Sequel makes tedious return to ‘Sin City’

  • By Robert Horton Herald Movie Critic
  • Wednesday, August 20, 2014 2:16pm
  • LifeGo-See-Do

In the hard-boiled narration describing the gnarly nighttime world of Sin City, people are constantly talking about how rough it is and how lethal the people are. They left out one thing: You could also die of boredom here.

Or so it seems in “Sin City: A Dame to Kill For,” a sequel to the imaginative 2005 film. With its all-digital black-and-white world and retro-film-noir mood no longer a novelty, the second film comes up short in inspiration and originality.

A batch of characters return from the first installment. One is Marv, the granite-faced strongman who idealizes a stripper named Nancy (Jessica Alba, also returning). Marv is played by Mickey Rourke, whose appearance has been freakishly altered by make-up and digital sculpting.

We also re-encounter a crooked politician (Powers Boothe), a tough street chick (Rosario Dawson), and a cop — or his ghost, I guess — played by Bruce Willis.

The stories collide, but for the long middle section of the movie we follow the ape-like Dwight (Josh Brolin), a none-too-bright private eye tormented by a green-eyed vixen named Ava (Eva Green, late of “300: Rise of an Empire” and TV’s “Penny Dreadful”). This plot line takes place before the events of the first “Sin City” movie, although the Marv/Nancy story takes place after that film. Good luck with that.

There’s also a particularly mystifying thread about a gambler (Joseph Gordon-Levitt) who challenges the corrupt politician to repeated games of poker. Like much in the Sin City world, this one is awash in revenge fantasies, ultra-violence, and images of women as either duplicitous hookers or innocents needing to be saved.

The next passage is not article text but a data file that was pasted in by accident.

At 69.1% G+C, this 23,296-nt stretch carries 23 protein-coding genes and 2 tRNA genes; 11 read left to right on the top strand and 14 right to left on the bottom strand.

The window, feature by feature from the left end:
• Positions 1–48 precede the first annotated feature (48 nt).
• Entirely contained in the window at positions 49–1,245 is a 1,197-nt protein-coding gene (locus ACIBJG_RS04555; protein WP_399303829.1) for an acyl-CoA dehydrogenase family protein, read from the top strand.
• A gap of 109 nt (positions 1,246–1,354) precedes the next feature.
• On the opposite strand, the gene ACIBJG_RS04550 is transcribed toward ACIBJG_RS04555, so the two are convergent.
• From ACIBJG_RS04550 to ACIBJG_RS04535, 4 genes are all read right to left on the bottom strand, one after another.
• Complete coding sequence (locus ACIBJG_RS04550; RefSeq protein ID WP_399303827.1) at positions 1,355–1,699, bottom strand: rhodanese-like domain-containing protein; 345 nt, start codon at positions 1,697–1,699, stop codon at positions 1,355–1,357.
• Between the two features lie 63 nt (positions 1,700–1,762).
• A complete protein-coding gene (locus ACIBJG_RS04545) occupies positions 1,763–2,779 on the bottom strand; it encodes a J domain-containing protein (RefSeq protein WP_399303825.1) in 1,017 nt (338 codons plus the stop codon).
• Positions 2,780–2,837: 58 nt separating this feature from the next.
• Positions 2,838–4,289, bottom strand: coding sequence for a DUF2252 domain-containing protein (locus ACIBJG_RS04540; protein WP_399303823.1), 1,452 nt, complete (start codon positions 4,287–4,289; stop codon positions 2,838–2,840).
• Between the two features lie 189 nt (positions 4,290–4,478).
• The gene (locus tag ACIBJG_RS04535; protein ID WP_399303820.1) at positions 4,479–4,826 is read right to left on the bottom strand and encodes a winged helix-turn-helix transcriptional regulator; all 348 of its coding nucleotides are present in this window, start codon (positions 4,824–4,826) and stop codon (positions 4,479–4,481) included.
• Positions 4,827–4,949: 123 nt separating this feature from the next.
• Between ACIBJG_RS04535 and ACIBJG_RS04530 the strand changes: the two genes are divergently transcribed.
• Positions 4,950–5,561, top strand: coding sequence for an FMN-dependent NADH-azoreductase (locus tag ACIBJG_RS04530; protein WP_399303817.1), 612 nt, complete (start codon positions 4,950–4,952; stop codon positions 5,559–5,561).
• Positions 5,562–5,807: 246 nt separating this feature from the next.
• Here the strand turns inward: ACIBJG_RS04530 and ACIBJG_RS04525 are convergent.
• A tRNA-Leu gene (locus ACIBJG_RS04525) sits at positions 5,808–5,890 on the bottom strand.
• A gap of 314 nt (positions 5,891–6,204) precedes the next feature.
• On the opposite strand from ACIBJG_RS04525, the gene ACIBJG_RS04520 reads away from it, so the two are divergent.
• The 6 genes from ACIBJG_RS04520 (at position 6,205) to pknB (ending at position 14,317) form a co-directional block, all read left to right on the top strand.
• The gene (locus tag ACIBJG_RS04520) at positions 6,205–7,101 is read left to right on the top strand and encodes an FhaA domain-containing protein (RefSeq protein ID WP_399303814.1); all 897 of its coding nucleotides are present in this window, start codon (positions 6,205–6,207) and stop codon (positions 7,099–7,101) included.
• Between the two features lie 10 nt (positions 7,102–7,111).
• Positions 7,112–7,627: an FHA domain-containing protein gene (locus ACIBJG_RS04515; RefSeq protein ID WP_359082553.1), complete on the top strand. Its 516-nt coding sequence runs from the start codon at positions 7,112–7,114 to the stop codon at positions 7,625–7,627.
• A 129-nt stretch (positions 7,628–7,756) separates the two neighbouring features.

The stories are drawn from Frank Miller’s graphic novels, and once again Miller co-directs the film with Robert Rodriguez. The movie’s got some snazzy 3D images (the actors play their roles in front of green screens and the detail is filled in later), but the stories themselves are flabby.

Gordon-Levitt and the bounteously displayed Eva Green are the only performers with zip. Green’s story could be described as a parody of adolescent misogynistic fantasies, but the movie’s grasp of humor is so uncertain I think it’s meant to be taken straight.

The brutality from the first “Sin City” is intact, but this one’s shorter. It only feels longer. The fantasy world of Sin City is supposed to be full of sentimentally tough guys and dames, but really these characters just seem exceptionally dumb. That’s a recipe for tedium, as “A Dame to Kill For” proves.

“Sin City: A Dame to Kill For” (1½ stars)

Sequel to the 2005 film by Frank Miller and Robert Rodriguez. Without the novelty of that film’s digital, graphic-novel approach, this one collapses in tedium. A mix of stories conjure up the corrupt world of Sin City, a film noir place where the people are supposed to be sentimentally tough guys and dames but really just seem dumb. With Mickey Rourke, Josh Brolin, Eva Green.

Rating: R, for violence, nudity, language

Showing: Alderwood Mall, Cinebarre Mountlake Terrace, Edmonds Theater, Galaxy Monroe, Marysville, Meridian, Sundance Cinemas Seattle, Thornton Place Stadium 14, Woodinville, Cascade Mall.

Talk to us

More in Life